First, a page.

Two men of few words
OUT OF THE BLUES
by Maggie Judi
Sometime during his junior year at Monticello High School, Chase Randall completed an assignment in Judy Barton’s class that would change the course of his life.
It was an easy and simple assignment: apply to three colleges.
Maybe it was in his genes that one of the schools Chase chose was the Air Force Academy in Colorado Springs, CO.
Chase is the grandson of Deanne and the late Ruel Randall. The latter was a pilot most of his life. Ruel got his start flying when he volunteered for World War II and the Army Air Corp in 1942.
He became a B-17 co-pilot, flying 28 combat missions over enemy territory and completing missions with his crew dropping food to the starving Dutch people, as well as rescuing French POWs in Yugoslavia.
Ruel also spent many years flying over the canyon country of San Juan and much of the Desert Southwest.
Whatever it was that sparked the interest, Chase was driven to serve in the military.
So when the Academy sent Chase Randall a return letter in which they gave him permission to apply, he was intrigued. “I thought, Why do I need permission to apply?”
He began to research the school a little more to find out what he had to do to be accepted and determined that if he could get in, Colorado Springs and the Air Force Academy was the place he wanted to be.
Randall also applied to the Naval Academy and West Point and received acceptance letters from both. But he heard nothing but crickets from his first choice until one day when his mother brought him a letter at the high school.
It was from a Utah congressman congratulating him on his acceptance! And that was how his adventure at the Academy began.
Military Academies are notorious for their tough as nails approach to training young men and women. Chase recalls how gruelling freshman year was.
He enumerates how every single detail of a cadet’s life was completely structured, “As freshman, we can’t wear our backpacks. We have to carry them. There are all these lines painted on the campus sidewalks and you can only walk on the lines and you have to run on the lines between class. Every person you see you had to know their name and greet them.”
Chase also tells how the academic standards are so high that when a cadet transfers to a different college, their GPA is automatically bumped up.
So how does a farm boy from Monticello learn to cope with all this? Chase calls it, “pushing through the crap and dealing with it.”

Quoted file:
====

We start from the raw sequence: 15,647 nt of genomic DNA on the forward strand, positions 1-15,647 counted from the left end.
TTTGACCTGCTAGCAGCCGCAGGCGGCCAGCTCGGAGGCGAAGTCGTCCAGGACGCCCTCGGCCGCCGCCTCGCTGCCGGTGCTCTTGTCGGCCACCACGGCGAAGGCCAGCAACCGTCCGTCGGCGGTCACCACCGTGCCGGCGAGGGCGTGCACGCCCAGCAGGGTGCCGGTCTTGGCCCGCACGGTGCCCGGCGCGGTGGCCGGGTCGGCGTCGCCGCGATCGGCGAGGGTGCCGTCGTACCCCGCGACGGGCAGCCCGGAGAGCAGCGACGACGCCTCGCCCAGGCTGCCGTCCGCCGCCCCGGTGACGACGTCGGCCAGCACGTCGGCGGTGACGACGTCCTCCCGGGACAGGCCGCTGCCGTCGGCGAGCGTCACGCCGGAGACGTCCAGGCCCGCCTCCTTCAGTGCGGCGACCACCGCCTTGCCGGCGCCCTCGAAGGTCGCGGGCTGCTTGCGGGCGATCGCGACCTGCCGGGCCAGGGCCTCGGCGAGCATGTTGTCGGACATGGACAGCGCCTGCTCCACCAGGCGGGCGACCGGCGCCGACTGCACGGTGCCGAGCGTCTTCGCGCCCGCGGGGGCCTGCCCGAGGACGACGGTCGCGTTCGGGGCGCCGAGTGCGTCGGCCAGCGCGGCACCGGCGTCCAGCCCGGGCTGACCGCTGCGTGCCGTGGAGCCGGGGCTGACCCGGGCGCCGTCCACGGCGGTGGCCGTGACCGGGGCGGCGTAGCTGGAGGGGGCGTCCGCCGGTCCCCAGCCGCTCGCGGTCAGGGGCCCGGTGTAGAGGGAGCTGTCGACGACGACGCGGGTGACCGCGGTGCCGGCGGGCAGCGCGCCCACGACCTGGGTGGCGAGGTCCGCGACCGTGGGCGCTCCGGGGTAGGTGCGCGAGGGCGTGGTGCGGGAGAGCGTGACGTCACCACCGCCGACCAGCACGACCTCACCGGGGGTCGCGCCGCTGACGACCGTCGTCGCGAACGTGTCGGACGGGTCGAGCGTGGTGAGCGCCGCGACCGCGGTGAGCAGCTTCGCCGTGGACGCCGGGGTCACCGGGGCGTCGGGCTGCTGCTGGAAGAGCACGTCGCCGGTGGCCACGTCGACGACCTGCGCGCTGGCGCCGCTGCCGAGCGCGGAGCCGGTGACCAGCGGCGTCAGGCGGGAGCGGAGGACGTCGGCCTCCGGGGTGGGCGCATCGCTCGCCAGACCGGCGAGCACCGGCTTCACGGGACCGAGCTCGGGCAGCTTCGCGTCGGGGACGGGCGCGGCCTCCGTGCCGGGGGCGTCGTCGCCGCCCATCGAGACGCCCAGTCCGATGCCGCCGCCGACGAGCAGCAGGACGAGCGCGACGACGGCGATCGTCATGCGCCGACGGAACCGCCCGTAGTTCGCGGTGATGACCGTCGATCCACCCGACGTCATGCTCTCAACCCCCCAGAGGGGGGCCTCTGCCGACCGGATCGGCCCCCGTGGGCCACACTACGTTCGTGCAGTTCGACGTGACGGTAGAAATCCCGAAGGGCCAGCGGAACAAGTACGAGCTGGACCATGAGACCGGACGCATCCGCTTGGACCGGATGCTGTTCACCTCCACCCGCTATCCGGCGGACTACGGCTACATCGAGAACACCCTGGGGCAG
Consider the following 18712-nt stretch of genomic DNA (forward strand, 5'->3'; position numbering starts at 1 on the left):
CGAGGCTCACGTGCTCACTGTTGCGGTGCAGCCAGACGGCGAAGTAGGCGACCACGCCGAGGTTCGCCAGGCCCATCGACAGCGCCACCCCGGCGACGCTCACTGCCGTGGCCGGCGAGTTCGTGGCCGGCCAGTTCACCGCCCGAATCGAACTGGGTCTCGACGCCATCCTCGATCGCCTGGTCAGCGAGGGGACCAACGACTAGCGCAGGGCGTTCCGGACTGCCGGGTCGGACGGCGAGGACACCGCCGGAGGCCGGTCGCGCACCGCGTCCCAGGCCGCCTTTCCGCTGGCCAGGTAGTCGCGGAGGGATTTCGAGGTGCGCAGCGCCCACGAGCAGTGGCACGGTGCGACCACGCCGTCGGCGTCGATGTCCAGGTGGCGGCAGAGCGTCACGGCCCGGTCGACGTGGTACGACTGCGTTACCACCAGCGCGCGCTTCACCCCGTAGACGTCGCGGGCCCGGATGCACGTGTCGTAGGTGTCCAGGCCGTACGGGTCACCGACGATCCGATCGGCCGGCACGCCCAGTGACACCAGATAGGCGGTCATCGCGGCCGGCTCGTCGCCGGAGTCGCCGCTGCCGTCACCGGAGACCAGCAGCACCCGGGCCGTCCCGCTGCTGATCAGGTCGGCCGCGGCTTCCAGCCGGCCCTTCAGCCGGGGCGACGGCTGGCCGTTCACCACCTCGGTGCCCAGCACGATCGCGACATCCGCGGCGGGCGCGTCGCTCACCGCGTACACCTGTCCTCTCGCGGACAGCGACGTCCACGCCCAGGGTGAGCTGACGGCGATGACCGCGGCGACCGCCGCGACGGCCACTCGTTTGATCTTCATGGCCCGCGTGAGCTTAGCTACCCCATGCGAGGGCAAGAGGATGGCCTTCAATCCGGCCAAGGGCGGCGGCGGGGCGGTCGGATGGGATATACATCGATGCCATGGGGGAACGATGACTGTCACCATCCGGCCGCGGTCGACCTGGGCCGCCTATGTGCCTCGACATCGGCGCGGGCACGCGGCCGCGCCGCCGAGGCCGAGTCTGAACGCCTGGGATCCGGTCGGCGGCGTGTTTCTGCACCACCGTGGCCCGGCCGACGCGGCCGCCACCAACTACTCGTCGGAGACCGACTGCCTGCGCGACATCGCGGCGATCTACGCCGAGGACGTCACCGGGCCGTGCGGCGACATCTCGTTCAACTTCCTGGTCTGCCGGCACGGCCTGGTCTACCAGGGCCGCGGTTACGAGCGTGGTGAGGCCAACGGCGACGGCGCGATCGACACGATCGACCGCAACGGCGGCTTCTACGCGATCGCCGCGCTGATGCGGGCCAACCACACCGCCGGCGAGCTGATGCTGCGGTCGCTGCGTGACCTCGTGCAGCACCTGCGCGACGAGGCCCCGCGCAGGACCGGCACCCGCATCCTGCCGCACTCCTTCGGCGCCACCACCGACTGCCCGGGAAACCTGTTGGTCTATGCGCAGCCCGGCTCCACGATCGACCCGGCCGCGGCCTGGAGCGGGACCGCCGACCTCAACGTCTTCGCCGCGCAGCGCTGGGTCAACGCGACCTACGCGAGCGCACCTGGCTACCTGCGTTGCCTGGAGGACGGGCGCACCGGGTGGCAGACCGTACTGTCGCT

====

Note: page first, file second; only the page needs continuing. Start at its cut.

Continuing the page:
And he says he learned that in two memorable ways in his formidable years in San Juan County.
“Wrestling practice comes to mind,” he says with a slight chuckle. “When I was in the middle of wrestling season and cutting weight pretty hard, I always remember going to bed at night and thinking ‘I don’t really wanna go to sleep cause when I wake up I’ll be at practice and starving all over again.’”
He remembers thinking the same thing on occasion at the Academy and also realizing that although his situation was uncomfortable, it was not unfamiliar. Chase said that Monticello Buckaroo Coach Kent Adair “has a program as tough as anything the academy could throw at a person!”
He also says a lot of his ability to “deal with it” comes from many summers spent with Grandpa Ruel hauling hay out on the farm. Flying isn’t the only thing the grandfather and grandson had in common. Both are men of few words, choosing instead to speak with their actions. The similarities were not lost on the rest of the family.
“There were a lot of days in the summer where it was just me and my grandpa out there. He was kinda like me, my dad and Grandma would always tease us because we’d go out and work all day and we’d come home and they’d be like, ‘How many words did you guys say today?’”
Chase can’t articulate exactly how his grandpa infused a work ethic inside him. Nothing was ever said or done, Chase explains it best this way. “You always knew not to complain or whine, I don’t know how that expectation was made. Nothing was ever done or said about it, you just knew that’s how it was done.”
Anyone who new Ruel can understand exactly what Chase learned in the dry farmlands surrounding Monticello. A man’s actions speak louder than his words.
Soon after returning to the academy from an LDS mission to Japan, Chase was in a snowboarding accident that caused a severe concussion. In order to be accepted as a pilot, a candidate must have a medical waiver after any concussion.
He had an MRI that showed unexplainable lesions on his brain and after a year of evaluations, the doctor told him that even though he was asymptomatic, he would not sign the waver.
Chase said, “I 100 percent thought the pilot thing was over.” But good things come to those who “push through and deal.”
Chase says, “I still don’t know what happened, but somehow it came through.”
His superior said to him, “Well, I guess someone at the Pentagon likes you ‘cause you’ve got a waiver.”
He explains it this way, “It’s definitely not just me that has got me here.”
Chase has graduated from the Academy and has begun his training as a Pilot. Learning aerobatics and formations on a T6 Turbo prop and spending countless hours in a T38!
He just learned he will spend his Air Force career flying the A-10, more commonly known as the WartHog. The A-10 was designed for close air support (CAS) of friendly ground troops, attacking armored vehicles and tanks, and providing quick-action support against enemy ground forces.
This means that when his training is done, Chase will be deployable, just like Grandpa Ruel, flying missions to support the war effort.
1st Lt. Chase Randall has “pushed through” a lot of crap, as it were, and dealt with enough hard things to become the kind of pilot that a fellow soldier can rely on, someone who has learned that actions in the air, and in life, always speak louder than words.